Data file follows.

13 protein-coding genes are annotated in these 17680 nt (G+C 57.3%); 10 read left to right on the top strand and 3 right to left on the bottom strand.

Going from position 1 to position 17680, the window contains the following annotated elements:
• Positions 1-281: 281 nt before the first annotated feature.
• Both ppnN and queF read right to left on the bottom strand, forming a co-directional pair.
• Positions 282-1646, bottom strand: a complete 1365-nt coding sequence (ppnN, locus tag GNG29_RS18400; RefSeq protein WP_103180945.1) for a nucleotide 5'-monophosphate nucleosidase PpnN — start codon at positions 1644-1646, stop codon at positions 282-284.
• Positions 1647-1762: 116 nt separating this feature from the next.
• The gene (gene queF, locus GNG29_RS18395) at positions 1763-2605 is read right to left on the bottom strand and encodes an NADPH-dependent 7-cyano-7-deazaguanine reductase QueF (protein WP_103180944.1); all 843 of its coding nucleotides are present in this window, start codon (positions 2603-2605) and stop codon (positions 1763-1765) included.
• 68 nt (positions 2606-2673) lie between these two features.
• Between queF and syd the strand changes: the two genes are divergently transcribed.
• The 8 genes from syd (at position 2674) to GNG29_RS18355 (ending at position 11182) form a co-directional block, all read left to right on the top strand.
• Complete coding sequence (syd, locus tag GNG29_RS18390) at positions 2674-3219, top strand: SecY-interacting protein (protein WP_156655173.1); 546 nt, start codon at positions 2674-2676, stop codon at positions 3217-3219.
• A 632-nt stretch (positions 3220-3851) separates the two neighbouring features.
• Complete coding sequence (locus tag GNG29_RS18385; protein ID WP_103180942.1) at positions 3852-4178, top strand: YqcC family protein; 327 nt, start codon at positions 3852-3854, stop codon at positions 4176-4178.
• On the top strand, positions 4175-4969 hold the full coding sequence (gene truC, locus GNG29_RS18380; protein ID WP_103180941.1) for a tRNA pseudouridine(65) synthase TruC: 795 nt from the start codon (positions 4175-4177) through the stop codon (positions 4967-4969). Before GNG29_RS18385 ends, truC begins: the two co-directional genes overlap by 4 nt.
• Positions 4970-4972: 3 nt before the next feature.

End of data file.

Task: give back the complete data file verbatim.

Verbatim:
13 protein-coding genes are annotated in these 17680 nt (G+C 57.3%); 10 read left to right on the top strand and 3 right to left on the bottom strand.

Going from position 1 to position 17680, the window contains the following annotated elements:
• Positions 1-281: 281 nt before the first annotated feature.
• Both ppnN and queF read right to left on the bottom strand, forming a co-directional pair.
• Positions 282-1646, bottom strand: a complete 1365-nt coding sequence (ppnN, locus tag GNG29_RS18400; RefSeq protein WP_103180945.1) for a nucleotide 5'-monophosphate nucleosidase PpnN — start codon at positions 1644-1646, stop codon at positions 282-284.
• Positions 1647-1762: 116 nt separating this feature from the next.
• The gene (gene queF, locus GNG29_RS18395) at positions 1763-2605 is read right to left on the bottom strand and encodes an NADPH-dependent 7-cyano-7-deazaguanine reductase QueF (protein WP_103180944.1); all 843 of its coding nucleotides are present in this window, start codon (positions 2603-2605) and stop codon (positions 1763-1765) included.
• 68 nt (positions 2606-2673) lie between these two features.
• Between queF and syd the strand changes: the two genes are divergently transcribed.
• The 8 genes from syd (at position 2674) to GNG29_RS18355 (ending at position 11182) form a co-directional block, all read left to right on the top strand.
• Complete coding sequence (syd, locus tag GNG29_RS18390) at positions 2674-3219, top strand: SecY-interacting protein (protein WP_156655173.1); 546 nt, start codon at positions 2674-2676, stop codon at positions 3217-3219.
• A 632-nt stretch (positions 3220-3851) separates the two neighbouring features.
• Complete coding sequence (locus tag GNG29_RS18385; protein ID WP_103180942.1) at positions 3852-4178, top strand: YqcC family protein; 327 nt, start codon at positions 3852-3854, stop codon at positions 4176-4178.
• On the top strand, positions 4175-4969 hold the full coding sequence (gene truC, locus GNG29_RS18380; protein ID WP_103180941.1) for a tRNA pseudouridine(65) synthase TruC: 795 nt from the start codon (positions 4175-4177) through the stop codon (positions 4967-4969). Before GNG29_RS18385 ends, truC begins: the two co-directional genes overlap by 4 nt.
• Positions 4970-4972: 3 nt before the next feature.